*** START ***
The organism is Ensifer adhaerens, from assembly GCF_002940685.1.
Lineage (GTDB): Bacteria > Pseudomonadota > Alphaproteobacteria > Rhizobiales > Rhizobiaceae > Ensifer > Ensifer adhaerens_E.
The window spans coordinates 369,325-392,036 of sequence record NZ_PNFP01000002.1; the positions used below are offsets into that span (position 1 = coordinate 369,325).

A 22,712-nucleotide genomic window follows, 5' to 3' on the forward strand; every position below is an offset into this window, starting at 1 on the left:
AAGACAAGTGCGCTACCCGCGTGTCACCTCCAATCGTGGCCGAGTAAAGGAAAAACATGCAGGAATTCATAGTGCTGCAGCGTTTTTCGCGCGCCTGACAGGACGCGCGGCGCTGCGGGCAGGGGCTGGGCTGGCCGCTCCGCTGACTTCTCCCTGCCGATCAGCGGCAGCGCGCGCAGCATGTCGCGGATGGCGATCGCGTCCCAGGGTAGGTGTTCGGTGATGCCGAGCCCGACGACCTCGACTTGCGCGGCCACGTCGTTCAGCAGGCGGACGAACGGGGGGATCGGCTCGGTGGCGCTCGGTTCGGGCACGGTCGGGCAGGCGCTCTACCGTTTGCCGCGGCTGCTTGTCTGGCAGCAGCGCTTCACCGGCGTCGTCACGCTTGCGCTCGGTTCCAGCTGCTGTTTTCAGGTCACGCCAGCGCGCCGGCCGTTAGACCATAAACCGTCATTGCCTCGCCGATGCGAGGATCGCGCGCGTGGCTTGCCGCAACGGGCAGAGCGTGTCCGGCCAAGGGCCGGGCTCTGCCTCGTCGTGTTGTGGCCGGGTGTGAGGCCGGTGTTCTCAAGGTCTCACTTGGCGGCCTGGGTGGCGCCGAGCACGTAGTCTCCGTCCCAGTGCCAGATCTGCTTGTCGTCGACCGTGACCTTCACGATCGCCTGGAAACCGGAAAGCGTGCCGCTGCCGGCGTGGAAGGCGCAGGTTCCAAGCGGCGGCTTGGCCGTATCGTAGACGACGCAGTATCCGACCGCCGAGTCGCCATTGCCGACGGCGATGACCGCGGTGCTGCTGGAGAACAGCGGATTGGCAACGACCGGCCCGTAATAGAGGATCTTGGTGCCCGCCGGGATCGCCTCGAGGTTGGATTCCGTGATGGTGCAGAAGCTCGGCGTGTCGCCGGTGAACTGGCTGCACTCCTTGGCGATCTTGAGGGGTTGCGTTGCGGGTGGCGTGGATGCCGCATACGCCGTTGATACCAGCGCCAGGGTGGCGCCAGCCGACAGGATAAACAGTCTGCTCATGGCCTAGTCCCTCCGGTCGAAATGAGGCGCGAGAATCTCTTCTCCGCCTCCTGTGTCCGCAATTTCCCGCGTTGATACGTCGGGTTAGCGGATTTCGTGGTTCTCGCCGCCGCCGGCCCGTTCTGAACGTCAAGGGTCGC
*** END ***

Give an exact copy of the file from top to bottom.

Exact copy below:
The organism is Ensifer adhaerens, from assembly GCF_002940685.1.
Lineage (GTDB): Bacteria > Pseudomonadota > Alphaproteobacteria > Rhizobiales > Rhizobiaceae > Ensifer > Ensifer adhaerens_E.
The window spans coordinates 369,325-392,036 of sequence record NZ_PNFP01000002.1; the positions used below are offsets into that span (position 1 = coordinate 369,325).

A 22,712-nucleotide genomic window follows, 5' to 3' on the forward strand; every position below is an offset into this window, starting at 1 on the left:
AAGACAAGTGCGCTACCCGCGTGTCACCTCCAATCGTGGCCGAGTAAAGGAAAAACATGCAGGAATTCATAGTGCTGCAGCGTTTTTCGCGCGCCTGACAGGACGCGCGGCGCTGCGGGCAGGGGCTGGGCTGGCCGCTCCGCTGACTTCTCCCTGCCGATCAGCGGCAGCGCGCGCAGCATGTCGCGGATGGCGATCGCGTCCCAGGGTAGGTGTTCGGTGATGCCGAGCCCGACGACCTCGACTTGCGCGGCCACGTCGTTCAGCAGGCGGACGAACGGGGGGATCGGCTCGGTGGCGCTCGGTTCGGGCACGGTCGGGCAGGCGCTCTACCGTTTGCCGCGGCTGCTTGTCTGGCAGCAGCGCTTCACCGGCGTCGTCACGCTTGCGCTCGGTTCCAGCTGCTGTTTTCAGGTCACGCCAGCGCGCCGGCCGTTAGACCATAAACCGTCATTGCCTCGCCGATGCGAGGATCGCGCGCGTGGCTTGCCGCAACGGGCAGAGCGTGTCCGGCCAAGGGCCGGGCTCTGCCTCGTCGTGTTGTGGCCGGGTGTGAGGCCGGTGTTCTCAAGGTCTCACTTGGCGGCCTGGGTGGCGCCGAGCACGTAGTCTCCGTCCCAGTGCCAGATCTGCTTGTCGTCGACCGTGACCTTCACGATCGCCTGGAAACCGGAAAGCGTGCCGCTGCCGGCGTGGAAGGCGCAGGTTCCAAGCGGCGGCTTGGCCGTATCGTAGACGACGCAGTATCCGACCGCCGAGTCGCCATTGCCGACGGCGATGACCGCGGTGCTGCTGGAGAACAGCGGATTGGCAACGACCGGCCCGTAATAGAGGATCTTGGTGCCCGCCGGGATCGCCTCGAGGTTGGATTCCGTGATGGTGCAGAAGCTCGGCGTGTCGCCGGTGAACTGGCTGCACTCCTTGGCGATCTTGAGGGGTTGCGTTGCGGGTGGCGTGGATGCCGCATACGCCGTTGATACCAGCGCCAGGGTGGCGCCAGCCGACAGGATAAACAGTCTGCTCATGGCCTAGTCCCTCCGGTCGAAATGAGGCGCGAGAATCTCTTCTCCGCCTCCTGTGTCCGCAATTTCCCGCGTTGATACGTCGGGTTAGCGGATTTCGTGGTTCTCGCCGCCGCCGGCCCGTTCTGAACGTCAAGGGTCGC